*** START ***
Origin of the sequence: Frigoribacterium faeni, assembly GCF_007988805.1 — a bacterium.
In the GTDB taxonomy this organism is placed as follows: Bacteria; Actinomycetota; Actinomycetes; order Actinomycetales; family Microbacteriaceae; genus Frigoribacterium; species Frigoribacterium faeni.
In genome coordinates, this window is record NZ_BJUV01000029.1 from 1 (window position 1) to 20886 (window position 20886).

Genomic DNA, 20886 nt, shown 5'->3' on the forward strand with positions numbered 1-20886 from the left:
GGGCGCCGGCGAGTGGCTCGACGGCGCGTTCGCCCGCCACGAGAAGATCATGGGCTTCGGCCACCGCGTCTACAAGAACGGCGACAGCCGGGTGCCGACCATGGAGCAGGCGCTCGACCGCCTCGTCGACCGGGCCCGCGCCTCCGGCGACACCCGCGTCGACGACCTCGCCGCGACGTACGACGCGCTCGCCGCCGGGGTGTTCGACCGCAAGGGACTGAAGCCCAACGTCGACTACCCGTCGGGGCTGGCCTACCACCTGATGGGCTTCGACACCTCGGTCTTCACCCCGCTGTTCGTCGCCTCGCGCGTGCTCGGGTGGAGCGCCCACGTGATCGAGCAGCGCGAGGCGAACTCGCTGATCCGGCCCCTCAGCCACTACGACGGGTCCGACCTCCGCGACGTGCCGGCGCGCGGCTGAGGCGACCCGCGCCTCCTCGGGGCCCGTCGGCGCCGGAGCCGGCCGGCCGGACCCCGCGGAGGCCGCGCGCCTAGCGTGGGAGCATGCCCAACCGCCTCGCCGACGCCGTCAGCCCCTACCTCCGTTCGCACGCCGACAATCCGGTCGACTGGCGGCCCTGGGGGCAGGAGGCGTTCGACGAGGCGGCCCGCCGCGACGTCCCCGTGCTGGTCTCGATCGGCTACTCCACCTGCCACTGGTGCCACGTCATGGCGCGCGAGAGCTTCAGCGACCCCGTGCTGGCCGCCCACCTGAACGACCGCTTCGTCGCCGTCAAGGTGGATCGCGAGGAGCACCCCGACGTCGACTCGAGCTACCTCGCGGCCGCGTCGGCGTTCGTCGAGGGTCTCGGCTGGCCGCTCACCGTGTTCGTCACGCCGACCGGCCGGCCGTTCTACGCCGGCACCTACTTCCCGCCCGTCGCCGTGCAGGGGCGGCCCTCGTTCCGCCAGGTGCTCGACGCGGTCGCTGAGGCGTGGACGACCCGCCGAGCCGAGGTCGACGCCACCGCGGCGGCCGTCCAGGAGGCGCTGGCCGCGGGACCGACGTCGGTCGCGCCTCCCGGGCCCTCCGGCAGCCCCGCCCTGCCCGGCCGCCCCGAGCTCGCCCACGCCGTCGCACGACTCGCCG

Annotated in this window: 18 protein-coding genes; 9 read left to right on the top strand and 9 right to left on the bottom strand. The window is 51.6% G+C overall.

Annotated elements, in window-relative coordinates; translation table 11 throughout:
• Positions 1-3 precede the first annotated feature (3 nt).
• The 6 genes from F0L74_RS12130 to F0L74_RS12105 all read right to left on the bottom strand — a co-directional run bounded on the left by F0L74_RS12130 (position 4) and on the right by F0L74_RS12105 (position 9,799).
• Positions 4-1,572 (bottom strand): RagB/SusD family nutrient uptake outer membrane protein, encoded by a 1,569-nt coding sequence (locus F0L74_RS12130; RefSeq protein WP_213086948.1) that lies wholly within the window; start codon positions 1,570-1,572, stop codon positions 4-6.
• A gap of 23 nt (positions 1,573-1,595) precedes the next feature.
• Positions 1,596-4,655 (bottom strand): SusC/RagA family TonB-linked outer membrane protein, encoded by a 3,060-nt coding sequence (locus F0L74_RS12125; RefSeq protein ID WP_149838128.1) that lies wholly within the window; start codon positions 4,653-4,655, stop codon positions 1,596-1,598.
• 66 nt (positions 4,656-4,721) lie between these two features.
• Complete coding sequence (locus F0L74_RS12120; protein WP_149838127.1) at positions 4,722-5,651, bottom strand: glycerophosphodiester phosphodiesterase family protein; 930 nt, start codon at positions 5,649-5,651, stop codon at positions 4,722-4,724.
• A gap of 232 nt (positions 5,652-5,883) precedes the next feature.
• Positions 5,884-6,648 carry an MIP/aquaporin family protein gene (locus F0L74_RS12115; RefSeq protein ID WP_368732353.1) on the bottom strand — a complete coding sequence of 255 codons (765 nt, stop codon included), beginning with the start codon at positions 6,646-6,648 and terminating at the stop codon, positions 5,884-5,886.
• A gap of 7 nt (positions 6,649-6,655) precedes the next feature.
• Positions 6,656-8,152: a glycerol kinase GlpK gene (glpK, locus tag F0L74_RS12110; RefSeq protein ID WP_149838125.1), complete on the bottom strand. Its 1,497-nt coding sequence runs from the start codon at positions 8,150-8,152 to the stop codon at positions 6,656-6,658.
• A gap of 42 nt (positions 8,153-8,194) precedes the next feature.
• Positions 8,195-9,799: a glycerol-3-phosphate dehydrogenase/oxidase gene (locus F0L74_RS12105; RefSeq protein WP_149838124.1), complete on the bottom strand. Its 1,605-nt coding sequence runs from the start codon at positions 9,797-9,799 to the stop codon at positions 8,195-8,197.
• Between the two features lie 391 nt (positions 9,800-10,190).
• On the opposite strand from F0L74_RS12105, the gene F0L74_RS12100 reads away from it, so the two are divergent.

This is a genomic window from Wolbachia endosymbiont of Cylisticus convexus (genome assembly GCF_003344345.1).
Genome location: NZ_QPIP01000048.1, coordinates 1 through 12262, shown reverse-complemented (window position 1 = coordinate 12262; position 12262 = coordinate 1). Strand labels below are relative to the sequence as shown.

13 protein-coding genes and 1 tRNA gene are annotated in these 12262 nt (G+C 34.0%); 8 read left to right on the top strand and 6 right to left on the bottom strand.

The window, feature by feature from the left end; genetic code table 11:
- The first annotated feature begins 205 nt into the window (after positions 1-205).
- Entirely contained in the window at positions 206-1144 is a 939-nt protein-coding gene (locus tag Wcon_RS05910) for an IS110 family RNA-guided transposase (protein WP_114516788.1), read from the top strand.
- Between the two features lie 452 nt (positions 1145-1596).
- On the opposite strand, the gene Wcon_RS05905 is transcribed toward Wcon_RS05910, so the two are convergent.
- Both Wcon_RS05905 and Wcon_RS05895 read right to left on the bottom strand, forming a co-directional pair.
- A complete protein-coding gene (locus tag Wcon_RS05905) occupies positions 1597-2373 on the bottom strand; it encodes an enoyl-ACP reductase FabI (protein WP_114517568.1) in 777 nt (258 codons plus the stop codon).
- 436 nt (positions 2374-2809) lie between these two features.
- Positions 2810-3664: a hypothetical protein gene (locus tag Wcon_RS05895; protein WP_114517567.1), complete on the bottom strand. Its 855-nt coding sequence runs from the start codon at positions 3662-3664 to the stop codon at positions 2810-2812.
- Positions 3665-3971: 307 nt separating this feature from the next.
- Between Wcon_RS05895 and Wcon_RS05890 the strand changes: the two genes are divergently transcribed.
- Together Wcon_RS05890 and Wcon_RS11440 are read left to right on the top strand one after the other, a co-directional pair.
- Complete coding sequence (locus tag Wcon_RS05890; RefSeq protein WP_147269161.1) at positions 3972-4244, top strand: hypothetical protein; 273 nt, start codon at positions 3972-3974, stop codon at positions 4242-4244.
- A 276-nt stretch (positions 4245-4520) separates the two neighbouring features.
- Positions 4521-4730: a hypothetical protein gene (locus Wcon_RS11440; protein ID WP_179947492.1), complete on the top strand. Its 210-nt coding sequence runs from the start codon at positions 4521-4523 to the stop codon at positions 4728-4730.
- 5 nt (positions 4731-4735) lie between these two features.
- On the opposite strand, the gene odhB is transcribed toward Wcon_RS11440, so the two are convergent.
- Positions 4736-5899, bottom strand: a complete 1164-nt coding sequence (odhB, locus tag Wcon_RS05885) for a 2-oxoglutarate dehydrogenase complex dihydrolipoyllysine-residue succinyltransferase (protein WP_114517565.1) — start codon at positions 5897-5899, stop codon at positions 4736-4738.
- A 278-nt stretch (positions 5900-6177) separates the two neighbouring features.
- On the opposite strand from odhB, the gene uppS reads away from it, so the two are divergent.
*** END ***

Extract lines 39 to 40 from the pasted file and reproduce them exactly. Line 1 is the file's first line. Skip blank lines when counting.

- A 276-nt stretch (positions 4245-4520) separates the two neighbouring features.
- Positions 4521-4730: a hypothetical protein gene (locus Wcon_RS11440; protein ID WP_179947492.1), complete on the top strand. Its 210-nt coding sequence runs from the start codon at positions 4521-4523 to the stop codon at positions 4728-4730.